Nissan chief: price hikes likely in Japan

Nissan chief: price hikes likely in Japan

YOKOHAMA, Japan – Nissan Motor Co., Japan’s third-biggest automaker, will likely raise prices in its domestic market as soaring prices for steel and other raw materials boost production costs, chief executive Carlos Ghosn said Wednesday.

Ghosn, speaking to reporters after a shareholders meeting, said price increases are probably inevitable in Japan, following those already announced in the United States and Europe. He said Nissan may have to raise prices by two or three per cent.

He predicted that all Japanese automakers would be forced to raise prices, especially as steel costs are expected to keep climbing – although it would be hard for Nissan to be the first to do so when rivals like Toyota and Honda haven’t.

“In pricing, the industry has no choice,” Ghosn said after addressing more than 2,000 shareholders in Yokohama, southwest of Tokyo.

“At the end of the day, we are sure everyone is going to do it.”

Nissan, as well as Toyota and other manufacturers, have already raised the U.S. prices of some models.

Japanese automakers, while faring better than American rivals General Motors Corp. or Ford Motor Co., are struggling to maintain profits amid a stronger yen, higher material costs and sluggish U.S. and Japanese markets.

He sought to allay fears about the company’s declining share price, blaming soaring oil costs, the U.S. slowdown and other factors that are hurting all automakers.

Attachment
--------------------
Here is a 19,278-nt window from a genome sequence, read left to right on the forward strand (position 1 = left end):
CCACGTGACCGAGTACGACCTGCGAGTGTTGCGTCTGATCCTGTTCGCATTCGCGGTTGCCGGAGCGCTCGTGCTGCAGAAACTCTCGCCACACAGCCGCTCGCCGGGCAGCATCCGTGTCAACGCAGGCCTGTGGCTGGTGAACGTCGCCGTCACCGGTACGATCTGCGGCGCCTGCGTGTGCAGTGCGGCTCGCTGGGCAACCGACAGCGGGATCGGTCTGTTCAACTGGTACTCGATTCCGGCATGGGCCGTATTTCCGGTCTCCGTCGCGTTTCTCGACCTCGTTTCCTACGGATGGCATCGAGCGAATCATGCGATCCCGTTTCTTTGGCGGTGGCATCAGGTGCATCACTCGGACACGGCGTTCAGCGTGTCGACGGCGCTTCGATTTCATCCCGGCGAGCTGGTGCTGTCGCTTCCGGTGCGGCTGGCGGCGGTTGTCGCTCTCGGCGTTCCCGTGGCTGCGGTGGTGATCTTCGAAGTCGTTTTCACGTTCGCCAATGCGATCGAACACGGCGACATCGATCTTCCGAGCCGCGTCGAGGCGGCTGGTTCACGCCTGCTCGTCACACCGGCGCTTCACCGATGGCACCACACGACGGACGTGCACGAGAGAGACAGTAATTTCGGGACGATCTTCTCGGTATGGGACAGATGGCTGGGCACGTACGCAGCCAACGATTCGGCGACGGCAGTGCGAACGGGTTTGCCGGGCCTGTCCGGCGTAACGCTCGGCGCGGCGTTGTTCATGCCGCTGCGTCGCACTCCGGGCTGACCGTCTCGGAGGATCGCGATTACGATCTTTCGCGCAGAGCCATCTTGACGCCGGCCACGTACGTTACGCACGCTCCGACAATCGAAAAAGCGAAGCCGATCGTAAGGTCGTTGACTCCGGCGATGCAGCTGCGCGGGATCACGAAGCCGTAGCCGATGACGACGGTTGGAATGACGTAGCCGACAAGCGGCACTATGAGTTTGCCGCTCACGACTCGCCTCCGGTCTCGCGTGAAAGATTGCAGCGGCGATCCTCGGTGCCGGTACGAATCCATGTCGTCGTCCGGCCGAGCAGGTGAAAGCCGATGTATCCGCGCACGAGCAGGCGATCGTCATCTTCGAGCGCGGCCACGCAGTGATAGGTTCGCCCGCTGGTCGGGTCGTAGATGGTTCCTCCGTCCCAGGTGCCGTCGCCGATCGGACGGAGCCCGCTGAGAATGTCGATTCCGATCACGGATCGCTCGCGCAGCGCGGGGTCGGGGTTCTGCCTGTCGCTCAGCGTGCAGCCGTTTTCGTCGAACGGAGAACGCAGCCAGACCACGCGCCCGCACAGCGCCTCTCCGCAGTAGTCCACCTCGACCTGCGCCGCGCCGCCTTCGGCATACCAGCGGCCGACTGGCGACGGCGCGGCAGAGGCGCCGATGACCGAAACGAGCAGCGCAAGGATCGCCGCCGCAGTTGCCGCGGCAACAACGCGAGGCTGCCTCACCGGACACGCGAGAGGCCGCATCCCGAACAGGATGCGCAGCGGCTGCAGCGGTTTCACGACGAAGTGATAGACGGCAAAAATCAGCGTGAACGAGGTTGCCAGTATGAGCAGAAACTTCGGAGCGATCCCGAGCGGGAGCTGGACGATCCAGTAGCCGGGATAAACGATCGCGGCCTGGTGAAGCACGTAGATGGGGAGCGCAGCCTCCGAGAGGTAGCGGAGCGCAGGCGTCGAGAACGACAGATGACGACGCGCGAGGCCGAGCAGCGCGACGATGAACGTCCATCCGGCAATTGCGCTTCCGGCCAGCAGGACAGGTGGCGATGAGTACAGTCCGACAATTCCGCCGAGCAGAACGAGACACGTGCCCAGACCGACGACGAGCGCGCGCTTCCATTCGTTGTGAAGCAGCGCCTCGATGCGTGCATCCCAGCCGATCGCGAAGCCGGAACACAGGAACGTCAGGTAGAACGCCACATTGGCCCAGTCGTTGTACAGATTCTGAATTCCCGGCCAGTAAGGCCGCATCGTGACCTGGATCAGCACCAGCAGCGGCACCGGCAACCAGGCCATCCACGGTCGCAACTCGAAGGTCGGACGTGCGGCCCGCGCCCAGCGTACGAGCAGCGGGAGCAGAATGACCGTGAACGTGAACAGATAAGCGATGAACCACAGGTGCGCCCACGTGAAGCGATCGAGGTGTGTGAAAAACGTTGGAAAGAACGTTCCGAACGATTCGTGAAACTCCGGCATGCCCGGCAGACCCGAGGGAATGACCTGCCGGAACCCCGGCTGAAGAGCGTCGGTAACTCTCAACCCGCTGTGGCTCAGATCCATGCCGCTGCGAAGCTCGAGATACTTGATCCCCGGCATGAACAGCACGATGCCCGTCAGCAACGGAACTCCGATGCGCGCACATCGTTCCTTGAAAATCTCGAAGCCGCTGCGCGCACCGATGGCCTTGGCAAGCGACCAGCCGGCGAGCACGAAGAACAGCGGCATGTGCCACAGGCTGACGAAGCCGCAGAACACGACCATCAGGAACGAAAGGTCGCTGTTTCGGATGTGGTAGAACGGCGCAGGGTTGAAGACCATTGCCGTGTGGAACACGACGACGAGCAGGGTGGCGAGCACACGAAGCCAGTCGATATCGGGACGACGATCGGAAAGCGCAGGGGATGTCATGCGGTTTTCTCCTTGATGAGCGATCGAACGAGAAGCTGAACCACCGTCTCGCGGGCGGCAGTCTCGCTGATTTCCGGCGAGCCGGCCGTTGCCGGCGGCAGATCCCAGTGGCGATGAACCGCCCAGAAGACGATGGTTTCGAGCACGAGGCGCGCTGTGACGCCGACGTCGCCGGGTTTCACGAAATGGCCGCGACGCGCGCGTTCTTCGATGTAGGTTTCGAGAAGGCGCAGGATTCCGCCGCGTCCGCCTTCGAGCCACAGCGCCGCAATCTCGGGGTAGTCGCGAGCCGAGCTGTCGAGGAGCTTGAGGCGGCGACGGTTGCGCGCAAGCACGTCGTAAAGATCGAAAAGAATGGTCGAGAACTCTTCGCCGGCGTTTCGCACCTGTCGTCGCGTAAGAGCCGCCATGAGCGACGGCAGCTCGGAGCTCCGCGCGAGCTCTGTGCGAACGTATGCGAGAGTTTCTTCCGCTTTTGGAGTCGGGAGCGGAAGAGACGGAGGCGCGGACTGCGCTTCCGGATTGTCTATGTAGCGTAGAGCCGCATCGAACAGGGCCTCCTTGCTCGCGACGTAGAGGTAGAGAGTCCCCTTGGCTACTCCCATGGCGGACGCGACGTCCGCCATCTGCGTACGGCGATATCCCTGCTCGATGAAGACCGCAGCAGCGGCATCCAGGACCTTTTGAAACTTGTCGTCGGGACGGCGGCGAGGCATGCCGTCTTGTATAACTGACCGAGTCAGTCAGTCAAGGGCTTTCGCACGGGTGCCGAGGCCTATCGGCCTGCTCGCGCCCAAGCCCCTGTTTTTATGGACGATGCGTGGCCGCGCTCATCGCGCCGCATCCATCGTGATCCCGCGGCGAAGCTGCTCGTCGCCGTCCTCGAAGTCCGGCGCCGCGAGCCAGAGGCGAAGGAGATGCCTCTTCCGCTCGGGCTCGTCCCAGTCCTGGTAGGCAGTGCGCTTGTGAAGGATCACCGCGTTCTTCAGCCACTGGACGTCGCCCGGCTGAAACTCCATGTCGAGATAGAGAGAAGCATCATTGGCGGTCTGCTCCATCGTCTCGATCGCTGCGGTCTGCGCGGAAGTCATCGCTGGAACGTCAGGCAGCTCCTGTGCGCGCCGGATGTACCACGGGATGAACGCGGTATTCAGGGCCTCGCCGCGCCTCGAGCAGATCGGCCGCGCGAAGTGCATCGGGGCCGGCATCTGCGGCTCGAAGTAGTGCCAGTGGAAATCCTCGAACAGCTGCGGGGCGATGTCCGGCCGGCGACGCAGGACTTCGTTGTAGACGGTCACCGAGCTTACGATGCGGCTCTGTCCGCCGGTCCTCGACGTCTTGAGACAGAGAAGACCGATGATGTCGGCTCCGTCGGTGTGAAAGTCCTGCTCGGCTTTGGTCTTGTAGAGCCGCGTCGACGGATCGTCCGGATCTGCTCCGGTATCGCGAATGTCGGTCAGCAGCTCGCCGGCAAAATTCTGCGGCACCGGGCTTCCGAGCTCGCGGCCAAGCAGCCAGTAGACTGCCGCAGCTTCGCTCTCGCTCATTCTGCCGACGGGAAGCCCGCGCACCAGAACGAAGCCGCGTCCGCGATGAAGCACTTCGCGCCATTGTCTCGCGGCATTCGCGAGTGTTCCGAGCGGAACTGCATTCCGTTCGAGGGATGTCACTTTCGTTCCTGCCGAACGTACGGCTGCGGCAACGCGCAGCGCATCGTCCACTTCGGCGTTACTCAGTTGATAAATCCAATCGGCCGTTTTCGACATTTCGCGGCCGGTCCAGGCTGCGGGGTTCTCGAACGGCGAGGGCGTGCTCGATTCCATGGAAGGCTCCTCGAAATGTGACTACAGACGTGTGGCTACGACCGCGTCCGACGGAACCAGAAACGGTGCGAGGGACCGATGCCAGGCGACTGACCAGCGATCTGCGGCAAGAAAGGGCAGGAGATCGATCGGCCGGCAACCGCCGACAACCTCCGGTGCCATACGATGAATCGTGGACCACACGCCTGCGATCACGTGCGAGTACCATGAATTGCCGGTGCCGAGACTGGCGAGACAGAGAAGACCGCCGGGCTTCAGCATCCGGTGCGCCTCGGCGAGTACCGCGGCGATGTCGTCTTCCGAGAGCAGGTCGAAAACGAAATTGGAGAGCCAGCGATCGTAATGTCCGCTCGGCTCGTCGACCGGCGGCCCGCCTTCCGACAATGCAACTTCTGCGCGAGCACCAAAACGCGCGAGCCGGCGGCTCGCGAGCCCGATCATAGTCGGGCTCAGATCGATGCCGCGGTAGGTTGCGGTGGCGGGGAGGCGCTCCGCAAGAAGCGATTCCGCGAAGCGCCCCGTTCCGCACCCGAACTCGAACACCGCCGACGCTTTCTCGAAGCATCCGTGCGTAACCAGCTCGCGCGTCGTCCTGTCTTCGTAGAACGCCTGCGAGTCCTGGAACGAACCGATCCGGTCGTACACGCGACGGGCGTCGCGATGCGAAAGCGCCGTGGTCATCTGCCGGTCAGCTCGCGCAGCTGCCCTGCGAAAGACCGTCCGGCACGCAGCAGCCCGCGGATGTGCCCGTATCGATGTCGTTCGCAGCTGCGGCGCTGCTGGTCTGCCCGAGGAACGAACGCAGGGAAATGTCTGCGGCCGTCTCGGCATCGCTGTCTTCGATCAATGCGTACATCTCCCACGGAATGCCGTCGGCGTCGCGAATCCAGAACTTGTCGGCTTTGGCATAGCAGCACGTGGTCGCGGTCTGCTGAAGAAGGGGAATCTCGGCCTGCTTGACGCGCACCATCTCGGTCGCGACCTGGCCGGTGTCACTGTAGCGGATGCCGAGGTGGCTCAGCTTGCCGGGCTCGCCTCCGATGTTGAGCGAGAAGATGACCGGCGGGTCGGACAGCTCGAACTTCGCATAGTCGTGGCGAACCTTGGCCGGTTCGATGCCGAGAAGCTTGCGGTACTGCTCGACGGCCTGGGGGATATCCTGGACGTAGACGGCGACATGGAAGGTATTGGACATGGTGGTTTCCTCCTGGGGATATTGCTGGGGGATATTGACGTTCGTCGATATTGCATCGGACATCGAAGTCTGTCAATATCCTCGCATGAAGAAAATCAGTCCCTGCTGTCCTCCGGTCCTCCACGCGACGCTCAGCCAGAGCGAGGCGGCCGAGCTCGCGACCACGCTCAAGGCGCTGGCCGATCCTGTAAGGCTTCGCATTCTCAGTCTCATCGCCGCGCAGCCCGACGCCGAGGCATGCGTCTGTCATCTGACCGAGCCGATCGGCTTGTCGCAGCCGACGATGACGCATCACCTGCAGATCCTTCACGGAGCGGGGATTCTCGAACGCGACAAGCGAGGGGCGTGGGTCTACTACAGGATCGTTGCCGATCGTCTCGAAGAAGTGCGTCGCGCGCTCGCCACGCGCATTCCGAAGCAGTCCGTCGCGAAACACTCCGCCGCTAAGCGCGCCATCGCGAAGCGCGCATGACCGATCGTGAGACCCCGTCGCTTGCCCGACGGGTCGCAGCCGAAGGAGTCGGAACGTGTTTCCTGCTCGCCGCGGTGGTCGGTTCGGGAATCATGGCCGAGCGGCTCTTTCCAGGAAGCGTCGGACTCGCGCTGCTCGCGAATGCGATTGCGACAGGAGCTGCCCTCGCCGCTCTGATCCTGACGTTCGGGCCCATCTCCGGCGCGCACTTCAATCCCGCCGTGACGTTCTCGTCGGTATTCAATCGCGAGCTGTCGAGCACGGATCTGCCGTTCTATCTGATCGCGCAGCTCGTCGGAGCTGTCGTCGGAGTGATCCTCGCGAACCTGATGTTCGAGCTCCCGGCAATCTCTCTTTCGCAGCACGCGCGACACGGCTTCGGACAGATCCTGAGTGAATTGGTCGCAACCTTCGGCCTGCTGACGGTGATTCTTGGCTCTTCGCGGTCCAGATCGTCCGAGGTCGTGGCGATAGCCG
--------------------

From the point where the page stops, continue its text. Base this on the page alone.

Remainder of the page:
Ghosn, who also serves as head of the Japanese automaker’s alliance partner Renault SA, told shareholders that a stagnant Japanese auto market and rising steel and materials costs are also to blame for the company’s falling share price.

Nissan stock has fallen 37 per cent over the last 18 months and 14 per cent since the start of the year.

“I don’t think what we are seeing today is related to the performance of the company,” Ghosn said.

He pointed out that Toyota Motor Corp. stock is down 15 per cent this year, and the entire Japanese stock market has been suffering.

Ghosn acknowledged that Nissan’s executive pay is far higher than the compensation at Toyota, but he said this is because Toyota executives are almost all Japanese, while a quarter of those at Nissan are non-Japanese, requiring pay that reflects “global standards.”

In outlining Nissan’s five-year plan through 2012, Ghosn pointed to expansion in emerging markets such as China, Russia, India and Brazil. He acknowledged, however, that major growth cannot be expected in the traditional markets of North America, Europe and Japan.

He pointed to Nissan’s cheap entry-level car, promised for 2011, to respond to the needs of emerging markets.

The company is also working on a zero-emission electric vehicle.

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